ISTANBUL, Aug 14 (Reuters) - A powerful earthquake could kill up to 90,000 people if it struck Turkey's biggest city Istanbul, which has suffered devastating quakes in the past, a report published by the city's municipality said on Thursday ... [the report] said 70,000-90,000 would be killed in the case of a quake of 7.5 or 7.7 magnitude.
A multinational team of engineers and earth scientists has concluded that many buildings in Istanbul, the largest city in Turkey, are dangerously vulnerable to earthquake damage. The researchers have recently carried their message to Turkish Prime Minister Recep Tayyip Erdogan and are pushing for immediate action to prepare for potential disaster.
The researchers formed their conclusions in June during an extensive, five-day meeting on the risks facing Istanbul, a city of 12 million residents. The researchers analyzed seismic data and historical information as part of the effort, funded by the National Science Foundation and the Japan International Cooperation Agency. Since that time, the researchers have completed a report with numerous, urgent recommendations and recently presented their findings to the Turkish prime minister, members of his cabinet and their consultants this past November.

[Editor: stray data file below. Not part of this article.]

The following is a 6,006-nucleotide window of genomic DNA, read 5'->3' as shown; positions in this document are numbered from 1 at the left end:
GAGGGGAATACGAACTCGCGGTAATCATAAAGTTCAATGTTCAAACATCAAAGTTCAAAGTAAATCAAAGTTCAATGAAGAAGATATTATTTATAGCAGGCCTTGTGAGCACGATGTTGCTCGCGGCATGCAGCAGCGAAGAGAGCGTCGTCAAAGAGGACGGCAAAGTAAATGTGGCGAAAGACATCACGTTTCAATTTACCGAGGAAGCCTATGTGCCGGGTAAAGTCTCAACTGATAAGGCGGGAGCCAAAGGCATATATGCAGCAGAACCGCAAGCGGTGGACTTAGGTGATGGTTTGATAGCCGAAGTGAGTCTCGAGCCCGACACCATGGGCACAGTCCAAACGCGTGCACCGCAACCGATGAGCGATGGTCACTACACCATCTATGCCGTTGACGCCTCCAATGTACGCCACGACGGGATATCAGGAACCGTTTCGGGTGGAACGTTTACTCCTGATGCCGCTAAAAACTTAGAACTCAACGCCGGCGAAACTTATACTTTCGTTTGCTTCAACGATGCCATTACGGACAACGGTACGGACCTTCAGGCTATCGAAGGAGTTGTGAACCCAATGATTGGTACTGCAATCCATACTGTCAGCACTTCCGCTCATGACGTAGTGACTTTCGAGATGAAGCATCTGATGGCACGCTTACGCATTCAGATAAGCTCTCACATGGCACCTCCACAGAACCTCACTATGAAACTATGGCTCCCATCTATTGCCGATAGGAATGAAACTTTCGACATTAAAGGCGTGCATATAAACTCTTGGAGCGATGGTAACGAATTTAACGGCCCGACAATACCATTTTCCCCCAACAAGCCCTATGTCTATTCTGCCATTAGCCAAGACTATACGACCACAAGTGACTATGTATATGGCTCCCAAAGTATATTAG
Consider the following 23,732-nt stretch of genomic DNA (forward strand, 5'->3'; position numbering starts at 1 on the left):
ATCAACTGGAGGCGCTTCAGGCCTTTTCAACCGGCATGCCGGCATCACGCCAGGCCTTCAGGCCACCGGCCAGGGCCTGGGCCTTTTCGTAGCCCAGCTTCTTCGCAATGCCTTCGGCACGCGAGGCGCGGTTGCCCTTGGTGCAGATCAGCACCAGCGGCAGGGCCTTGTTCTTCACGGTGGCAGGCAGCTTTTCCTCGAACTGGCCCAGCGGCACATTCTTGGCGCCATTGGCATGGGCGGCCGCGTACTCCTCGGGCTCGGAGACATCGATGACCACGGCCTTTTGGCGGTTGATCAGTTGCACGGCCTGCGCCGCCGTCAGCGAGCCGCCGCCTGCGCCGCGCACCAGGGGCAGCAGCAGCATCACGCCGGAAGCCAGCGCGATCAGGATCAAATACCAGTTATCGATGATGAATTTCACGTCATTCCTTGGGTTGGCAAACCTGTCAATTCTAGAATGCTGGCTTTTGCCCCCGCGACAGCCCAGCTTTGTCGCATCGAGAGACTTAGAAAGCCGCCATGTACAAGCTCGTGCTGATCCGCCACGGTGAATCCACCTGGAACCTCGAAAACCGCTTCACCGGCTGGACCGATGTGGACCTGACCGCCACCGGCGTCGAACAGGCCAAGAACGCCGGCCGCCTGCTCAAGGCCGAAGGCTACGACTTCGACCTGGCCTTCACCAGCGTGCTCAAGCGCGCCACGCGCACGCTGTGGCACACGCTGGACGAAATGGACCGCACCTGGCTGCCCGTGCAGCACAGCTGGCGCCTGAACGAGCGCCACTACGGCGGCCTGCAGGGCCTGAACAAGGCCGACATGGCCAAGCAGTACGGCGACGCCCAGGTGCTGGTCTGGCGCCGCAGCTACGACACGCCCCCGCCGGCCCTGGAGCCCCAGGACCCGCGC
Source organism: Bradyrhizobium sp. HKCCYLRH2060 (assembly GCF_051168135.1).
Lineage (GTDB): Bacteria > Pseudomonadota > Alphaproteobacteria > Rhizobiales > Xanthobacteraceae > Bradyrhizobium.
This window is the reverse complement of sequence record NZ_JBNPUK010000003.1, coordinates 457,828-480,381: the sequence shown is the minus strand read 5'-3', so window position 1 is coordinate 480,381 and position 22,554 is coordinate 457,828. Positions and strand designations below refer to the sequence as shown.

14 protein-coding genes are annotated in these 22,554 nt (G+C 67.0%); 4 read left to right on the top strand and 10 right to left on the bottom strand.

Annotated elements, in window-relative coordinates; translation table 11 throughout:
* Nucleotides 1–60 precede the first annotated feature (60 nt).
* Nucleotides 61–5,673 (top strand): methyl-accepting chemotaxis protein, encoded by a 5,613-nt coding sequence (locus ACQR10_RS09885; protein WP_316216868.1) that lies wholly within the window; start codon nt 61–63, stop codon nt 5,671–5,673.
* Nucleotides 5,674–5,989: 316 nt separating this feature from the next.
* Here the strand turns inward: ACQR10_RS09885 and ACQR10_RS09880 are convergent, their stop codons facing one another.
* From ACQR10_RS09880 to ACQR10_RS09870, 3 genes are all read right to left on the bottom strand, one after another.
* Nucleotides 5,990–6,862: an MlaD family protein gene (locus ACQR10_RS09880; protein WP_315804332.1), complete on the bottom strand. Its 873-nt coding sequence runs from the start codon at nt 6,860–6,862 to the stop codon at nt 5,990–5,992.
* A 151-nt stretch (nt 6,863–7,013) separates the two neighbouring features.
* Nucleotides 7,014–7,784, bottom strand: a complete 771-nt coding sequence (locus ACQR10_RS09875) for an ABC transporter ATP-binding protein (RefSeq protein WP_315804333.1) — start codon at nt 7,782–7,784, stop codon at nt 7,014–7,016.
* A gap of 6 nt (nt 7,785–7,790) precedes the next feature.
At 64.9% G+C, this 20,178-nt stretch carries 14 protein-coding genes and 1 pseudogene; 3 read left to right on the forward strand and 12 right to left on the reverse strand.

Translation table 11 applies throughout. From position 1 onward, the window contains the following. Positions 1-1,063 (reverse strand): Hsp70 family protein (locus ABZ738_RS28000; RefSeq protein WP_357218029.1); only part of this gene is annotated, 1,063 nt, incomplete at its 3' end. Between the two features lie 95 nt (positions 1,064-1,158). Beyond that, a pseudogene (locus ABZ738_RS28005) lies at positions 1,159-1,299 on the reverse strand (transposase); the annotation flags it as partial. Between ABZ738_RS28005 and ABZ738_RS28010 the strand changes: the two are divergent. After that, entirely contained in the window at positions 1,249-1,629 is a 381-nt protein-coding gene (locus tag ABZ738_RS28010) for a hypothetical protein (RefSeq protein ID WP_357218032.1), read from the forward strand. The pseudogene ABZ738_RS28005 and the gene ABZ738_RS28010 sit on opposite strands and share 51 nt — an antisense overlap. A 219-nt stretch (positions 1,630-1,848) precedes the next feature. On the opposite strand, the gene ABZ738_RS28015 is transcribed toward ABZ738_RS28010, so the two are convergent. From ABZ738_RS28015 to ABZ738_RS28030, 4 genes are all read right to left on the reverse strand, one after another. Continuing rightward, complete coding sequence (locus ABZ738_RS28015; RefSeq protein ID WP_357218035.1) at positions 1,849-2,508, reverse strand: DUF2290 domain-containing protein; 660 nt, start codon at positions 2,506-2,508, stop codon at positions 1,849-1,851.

The team reiterated concerns that an earthquake with a Richter magnitude of 6.8 to 7.5 is likely to strike the city of Istanbul at some point over the next two to three decades. Because much of the infrastructure in that city was not designed for earthquake resistance, the researchers believe a large quake could kill thousands of people and collapse as many as 50,000 buildings - if not more.
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"There will be tremendous demands on the emergency response and hospital systems," Irfanoglu said. "We need to make sure that hospitals remain operational. Well-performing school buildings, besides the crucial fact that they would assure the safety of kids, could be used as shelters and emergency response centers after the earthquake."
Engineers also recommended that Turkey develop a communications system for emergency personnel that would function properly during such a catastrophe. Another critical need is to develop an educational program for construction and engineering professionals detailing how to retrofit and properly design buildings to resist the stresses imposed by earthquakes.